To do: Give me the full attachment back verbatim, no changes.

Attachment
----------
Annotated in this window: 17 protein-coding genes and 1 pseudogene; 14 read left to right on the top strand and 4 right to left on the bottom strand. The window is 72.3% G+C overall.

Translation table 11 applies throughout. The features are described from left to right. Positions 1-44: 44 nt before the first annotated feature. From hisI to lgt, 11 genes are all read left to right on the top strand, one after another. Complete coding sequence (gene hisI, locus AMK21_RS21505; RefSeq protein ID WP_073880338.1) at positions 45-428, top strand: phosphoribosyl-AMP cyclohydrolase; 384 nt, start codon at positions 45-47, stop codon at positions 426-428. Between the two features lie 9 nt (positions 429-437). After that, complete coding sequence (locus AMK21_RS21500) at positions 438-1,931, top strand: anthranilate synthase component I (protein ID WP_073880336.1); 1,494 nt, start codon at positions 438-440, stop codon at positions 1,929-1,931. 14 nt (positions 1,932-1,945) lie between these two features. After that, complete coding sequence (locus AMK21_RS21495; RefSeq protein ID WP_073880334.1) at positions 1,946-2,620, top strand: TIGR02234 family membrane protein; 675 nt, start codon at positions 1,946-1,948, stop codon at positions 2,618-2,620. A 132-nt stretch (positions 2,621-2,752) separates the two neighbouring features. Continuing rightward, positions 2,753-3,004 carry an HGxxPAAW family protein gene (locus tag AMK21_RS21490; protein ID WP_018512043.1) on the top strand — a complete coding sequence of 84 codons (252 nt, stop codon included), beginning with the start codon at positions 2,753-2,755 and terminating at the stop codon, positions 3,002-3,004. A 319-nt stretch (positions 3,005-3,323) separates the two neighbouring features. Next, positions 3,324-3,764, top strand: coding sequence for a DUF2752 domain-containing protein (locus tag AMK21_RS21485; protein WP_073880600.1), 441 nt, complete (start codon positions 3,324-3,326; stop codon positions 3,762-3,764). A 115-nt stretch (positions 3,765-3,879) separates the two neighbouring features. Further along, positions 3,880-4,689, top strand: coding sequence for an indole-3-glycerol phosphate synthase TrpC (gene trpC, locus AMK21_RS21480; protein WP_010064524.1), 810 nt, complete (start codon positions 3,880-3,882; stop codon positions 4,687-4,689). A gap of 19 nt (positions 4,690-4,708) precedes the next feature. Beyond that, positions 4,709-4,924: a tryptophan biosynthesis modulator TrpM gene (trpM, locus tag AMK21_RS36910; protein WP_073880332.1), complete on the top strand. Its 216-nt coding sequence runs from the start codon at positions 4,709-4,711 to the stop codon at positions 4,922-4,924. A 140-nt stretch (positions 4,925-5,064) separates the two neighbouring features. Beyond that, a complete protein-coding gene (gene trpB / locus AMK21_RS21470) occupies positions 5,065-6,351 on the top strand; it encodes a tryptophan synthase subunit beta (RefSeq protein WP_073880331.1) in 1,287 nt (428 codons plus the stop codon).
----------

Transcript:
Annotated in this window: 17 protein-coding genes and 1 pseudogene; 14 read left to right on the top strand and 4 right to left on the bottom strand. The window is 72.3% G+C overall.

Translation table 11 applies throughout. The features are described from left to right. Positions 1-44: 44 nt before the first annotated feature. From hisI to lgt, 11 genes are all read left to right on the top strand, one after another. Complete coding sequence (gene hisI, locus AMK21_RS21505; RefSeq protein ID WP_073880338.1) at positions 45-428, top strand: phosphoribosyl-AMP cyclohydrolase; 384 nt, start codon at positions 45-47, stop codon at positions 426-428. Between the two features lie 9 nt (positions 429-437). After that, complete coding sequence (locus AMK21_RS21500) at positions 438-1,931, top strand: anthranilate synthase component I (protein ID WP_073880336.1); 1,494 nt, start codon at positions 438-440, stop codon at positions 1,929-1,931. 14 nt (positions 1,932-1,945) lie between these two features. After that, complete coding sequence (locus AMK21_RS21495; RefSeq protein ID WP_073880334.1) at positions 1,946-2,620, top strand: TIGR02234 family membrane protein; 675 nt, start codon at positions 1,946-1,948, stop codon at positions 2,618-2,620. A 132-nt stretch (positions 2,621-2,752) separates the two neighbouring features. Continuing rightward, positions 2,753-3,004 carry an HGxxPAAW family protein gene (locus tag AMK21_RS21490; protein ID WP_018512043.1) on the top strand — a complete coding sequence of 84 codons (252 nt, stop codon included), beginning with the start codon at positions 2,753-2,755 and terminating at the stop codon, positions 3,002-3,004. A 319-nt stretch (positions 3,005-3,323) separates the two neighbouring features. Next, positions 3,324-3,764, top strand: coding sequence for a DUF2752 domain-containing protein (locus tag AMK21_RS21485; protein WP_073880600.1), 441 nt, complete (start codon positions 3,324-3,326; stop codon positions 3,762-3,764). A 115-nt stretch (positions 3,765-3,879) separates the two neighbouring features. Further along, positions 3,880-4,689, top strand: coding sequence for an indole-3-glycerol phosphate synthase TrpC (gene trpC, locus AMK21_RS21480; protein WP_010064524.1), 810 nt, complete (start codon positions 3,880-3,882; stop codon positions 4,687-4,689). A gap of 19 nt (positions 4,690-4,708) precedes the next feature. Beyond that, positions 4,709-4,924: a tryptophan biosynthesis modulator TrpM gene (trpM, locus tag AMK21_RS36910; protein WP_073880332.1), complete on the top strand. Its 216-nt coding sequence runs from the start codon at positions 4,709-4,711 to the stop codon at positions 4,922-4,924. A 140-nt stretch (positions 4,925-5,064) separates the two neighbouring features. Beyond that, a complete protein-coding gene (gene trpB / locus AMK21_RS21470) occupies positions 5,065-6,351 on the top strand; it encodes a tryptophan synthase subunit beta (RefSeq protein WP_073880331.1) in 1,287 nt (428 codons plus the stop codon).